CU The Absence of Measures to Deal with Imperfect Information Markets Question


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The key idea behind the model is that it will only be effective after several rounds, once the
competitor learns the strategy.
Real life example -> Uber (dynamic pricing)
During peak hours -> high price (low PED)
Off peak -> low price (high PED)
Or can also be when the economy is doing very badly
1. Define imperfect info
Issues that will happen without measures to tackle
1. Adverse selection
In the insurance market, it will eventually lead to only poor insured buying insurance and prices
will become too high.
** can also use game theory (numerical example) to explain adverse selection
2. Moral Hazard
Banks will take unnecessary risks because they are TBTF (too big to fail)
Can use numerical example for screening (see slide 329)
-> main gist is that imperfect information will be reduced due to increased availability of data
and faster processing (due to data sharing etc)
-> please ensure yr answer answers how does increased data reduce imperfect information.
-> cost will be lower and agents will facilitate the process
-> with better data, premiums will generally be lower for most consumers, but will be higher for
high risk consumers due to the availability of data (pricing will be more flexible)
Initial Profit is -280 if they compete based on prices. (bertrand)
Both will sell at mc where p = 40
If they compete based on quantity, (cournot)
P = 216 – 0.4q1 – 0.4q2
MR1 = 216 – 0.8q1 – 0.4q2
216 – 0.8q1 – 0.4q2 = 40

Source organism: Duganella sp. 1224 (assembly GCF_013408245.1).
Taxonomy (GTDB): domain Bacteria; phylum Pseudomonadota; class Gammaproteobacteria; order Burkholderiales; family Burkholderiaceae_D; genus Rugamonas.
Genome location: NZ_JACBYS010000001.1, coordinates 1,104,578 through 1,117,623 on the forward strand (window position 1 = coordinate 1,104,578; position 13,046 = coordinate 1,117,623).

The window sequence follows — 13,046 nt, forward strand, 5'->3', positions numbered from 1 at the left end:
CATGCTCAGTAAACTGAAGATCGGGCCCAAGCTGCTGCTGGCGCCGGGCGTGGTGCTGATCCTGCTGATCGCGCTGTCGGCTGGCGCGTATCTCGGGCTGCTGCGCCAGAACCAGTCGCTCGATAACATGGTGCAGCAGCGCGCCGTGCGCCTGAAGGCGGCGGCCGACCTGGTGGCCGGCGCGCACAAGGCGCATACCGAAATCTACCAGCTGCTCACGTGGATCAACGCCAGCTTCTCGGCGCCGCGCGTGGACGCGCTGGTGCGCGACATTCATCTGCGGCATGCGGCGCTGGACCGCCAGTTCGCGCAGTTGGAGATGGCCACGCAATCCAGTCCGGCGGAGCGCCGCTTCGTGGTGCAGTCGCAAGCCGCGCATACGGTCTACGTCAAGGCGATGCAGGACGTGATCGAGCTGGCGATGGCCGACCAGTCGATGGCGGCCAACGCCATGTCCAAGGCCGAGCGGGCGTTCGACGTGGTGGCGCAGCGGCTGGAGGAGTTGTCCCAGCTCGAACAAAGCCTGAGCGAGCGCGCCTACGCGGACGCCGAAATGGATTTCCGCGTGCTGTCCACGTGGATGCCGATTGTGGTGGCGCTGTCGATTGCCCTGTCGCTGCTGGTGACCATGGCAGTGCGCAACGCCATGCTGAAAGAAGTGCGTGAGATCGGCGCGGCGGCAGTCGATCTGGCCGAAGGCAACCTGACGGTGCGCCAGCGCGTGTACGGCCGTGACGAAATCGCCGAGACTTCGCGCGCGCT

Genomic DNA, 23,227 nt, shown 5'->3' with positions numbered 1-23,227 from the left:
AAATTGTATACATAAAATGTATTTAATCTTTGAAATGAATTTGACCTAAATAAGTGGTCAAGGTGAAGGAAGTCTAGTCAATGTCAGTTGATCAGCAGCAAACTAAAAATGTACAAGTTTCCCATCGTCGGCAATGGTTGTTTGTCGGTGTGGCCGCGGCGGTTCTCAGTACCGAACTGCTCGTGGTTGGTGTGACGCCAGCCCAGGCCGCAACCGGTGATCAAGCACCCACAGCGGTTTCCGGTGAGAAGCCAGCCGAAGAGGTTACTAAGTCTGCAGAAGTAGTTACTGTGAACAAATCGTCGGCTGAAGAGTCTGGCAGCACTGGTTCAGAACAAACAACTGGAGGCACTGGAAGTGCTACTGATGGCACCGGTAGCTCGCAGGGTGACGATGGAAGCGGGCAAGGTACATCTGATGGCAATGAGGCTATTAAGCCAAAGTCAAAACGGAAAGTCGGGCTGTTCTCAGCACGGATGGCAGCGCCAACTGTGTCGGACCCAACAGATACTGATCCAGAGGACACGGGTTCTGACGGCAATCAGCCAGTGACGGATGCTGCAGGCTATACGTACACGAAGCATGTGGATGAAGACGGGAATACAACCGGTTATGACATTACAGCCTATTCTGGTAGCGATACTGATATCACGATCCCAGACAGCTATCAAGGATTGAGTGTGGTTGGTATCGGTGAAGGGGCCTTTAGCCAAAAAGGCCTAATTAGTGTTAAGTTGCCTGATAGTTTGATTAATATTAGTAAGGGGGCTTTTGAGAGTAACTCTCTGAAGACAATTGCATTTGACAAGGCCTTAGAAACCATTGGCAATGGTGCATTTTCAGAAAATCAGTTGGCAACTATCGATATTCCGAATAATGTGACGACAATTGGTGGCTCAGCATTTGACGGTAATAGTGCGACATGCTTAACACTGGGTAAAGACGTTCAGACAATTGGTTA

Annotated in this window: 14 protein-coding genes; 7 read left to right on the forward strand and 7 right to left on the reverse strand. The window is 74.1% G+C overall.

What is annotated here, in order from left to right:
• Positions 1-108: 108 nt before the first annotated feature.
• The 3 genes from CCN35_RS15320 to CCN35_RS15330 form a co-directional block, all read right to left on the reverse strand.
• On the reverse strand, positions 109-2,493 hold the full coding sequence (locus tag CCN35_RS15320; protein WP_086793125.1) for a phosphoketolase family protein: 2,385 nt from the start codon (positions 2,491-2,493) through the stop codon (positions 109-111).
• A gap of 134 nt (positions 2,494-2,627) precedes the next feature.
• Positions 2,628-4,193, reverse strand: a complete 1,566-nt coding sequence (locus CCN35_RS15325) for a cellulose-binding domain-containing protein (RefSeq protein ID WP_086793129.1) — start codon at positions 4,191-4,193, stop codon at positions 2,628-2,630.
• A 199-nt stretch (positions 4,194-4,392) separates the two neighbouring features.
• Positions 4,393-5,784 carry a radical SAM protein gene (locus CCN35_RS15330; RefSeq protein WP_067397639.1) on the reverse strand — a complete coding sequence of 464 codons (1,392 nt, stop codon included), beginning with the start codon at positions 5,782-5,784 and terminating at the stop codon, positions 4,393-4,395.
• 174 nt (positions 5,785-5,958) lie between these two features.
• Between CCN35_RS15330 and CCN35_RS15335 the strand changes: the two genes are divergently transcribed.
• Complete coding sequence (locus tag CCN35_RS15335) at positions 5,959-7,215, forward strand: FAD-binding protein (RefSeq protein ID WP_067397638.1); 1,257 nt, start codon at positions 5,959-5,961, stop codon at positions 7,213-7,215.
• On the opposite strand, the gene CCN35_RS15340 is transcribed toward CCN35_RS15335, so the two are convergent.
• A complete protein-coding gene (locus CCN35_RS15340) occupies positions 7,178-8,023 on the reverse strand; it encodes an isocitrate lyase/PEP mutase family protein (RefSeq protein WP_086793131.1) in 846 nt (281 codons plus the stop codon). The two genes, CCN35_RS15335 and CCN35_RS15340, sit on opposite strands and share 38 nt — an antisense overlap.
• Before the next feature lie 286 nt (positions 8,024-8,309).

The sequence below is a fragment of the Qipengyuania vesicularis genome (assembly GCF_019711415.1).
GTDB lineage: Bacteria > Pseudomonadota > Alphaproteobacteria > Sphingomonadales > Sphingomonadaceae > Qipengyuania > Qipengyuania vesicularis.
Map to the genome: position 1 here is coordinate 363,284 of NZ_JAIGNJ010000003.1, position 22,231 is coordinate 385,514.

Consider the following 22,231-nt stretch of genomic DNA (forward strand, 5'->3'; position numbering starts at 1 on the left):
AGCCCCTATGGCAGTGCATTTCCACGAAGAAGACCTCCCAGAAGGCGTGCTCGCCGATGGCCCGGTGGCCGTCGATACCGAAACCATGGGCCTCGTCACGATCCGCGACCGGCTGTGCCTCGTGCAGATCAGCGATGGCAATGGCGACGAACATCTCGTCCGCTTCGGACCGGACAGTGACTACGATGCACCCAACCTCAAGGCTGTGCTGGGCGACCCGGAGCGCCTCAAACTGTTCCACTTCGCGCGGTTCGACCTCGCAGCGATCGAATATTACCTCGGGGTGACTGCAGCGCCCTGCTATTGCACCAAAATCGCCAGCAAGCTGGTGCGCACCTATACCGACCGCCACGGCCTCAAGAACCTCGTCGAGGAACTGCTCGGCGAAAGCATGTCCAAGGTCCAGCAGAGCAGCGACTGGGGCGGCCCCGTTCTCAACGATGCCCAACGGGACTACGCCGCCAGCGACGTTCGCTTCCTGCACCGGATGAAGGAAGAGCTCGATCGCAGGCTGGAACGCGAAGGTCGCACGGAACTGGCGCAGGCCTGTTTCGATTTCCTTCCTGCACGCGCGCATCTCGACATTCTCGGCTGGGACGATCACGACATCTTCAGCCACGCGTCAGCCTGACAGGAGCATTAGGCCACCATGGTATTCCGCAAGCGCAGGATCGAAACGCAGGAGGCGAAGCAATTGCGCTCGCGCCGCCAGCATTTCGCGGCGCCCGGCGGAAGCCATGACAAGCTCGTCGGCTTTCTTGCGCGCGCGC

2160 – 8q1 – 4q2 = 400
Q1 = 220 – 0.5q2
By symmetry
Q2 = 220 – 0.5q1
Q1 = 220 – 0.5(220 – 0.5q1)
Q1 = 220 – 110 + 0.25Q1
0.75Q1 = 110
Q1 = Q2 = 146.67
Price = 216 – 0.4(146.67 x 2) = 98.664
Total Profit for each firm = 98.664 x 146.67 – (140 + 40 x 146.67) = 8464.25 (cournot profits)
Total Profit for market = 16928.50
-> Conditions needed for collusion
If they act like a monopoly
MR = 216 – 0.8Q
216 – 0.8Q = 40
Q = 220
P = 216 – 0.4(220) = 128
Total profits = 220 x 128 – (140 + 40 x 220) = 19220
Each firm would earn 19220/2 = 9610
Total profits and prices are higher if firms can collude.
Firm 1 will charge 40 – e to capture the whole market
New quantity will become
40 = 216 – 0.4Q
Q = 440
New C(q1) = 140 + 20q1
New profits will become (440 x 40) – (140 + 20 x 440) = 8660
But this will be capture entirely by firm 1
-> non sustainable in the long run unless innovation is unique because firm 2 will also copy.
Reduce Initial Costs -> barriers to entry will be lower
Market will move from oligopoly to monopolistic competition
Monopolistic competition has less ability to practice non-uniform pricing because it has less
pricing power.
(use definition of market power)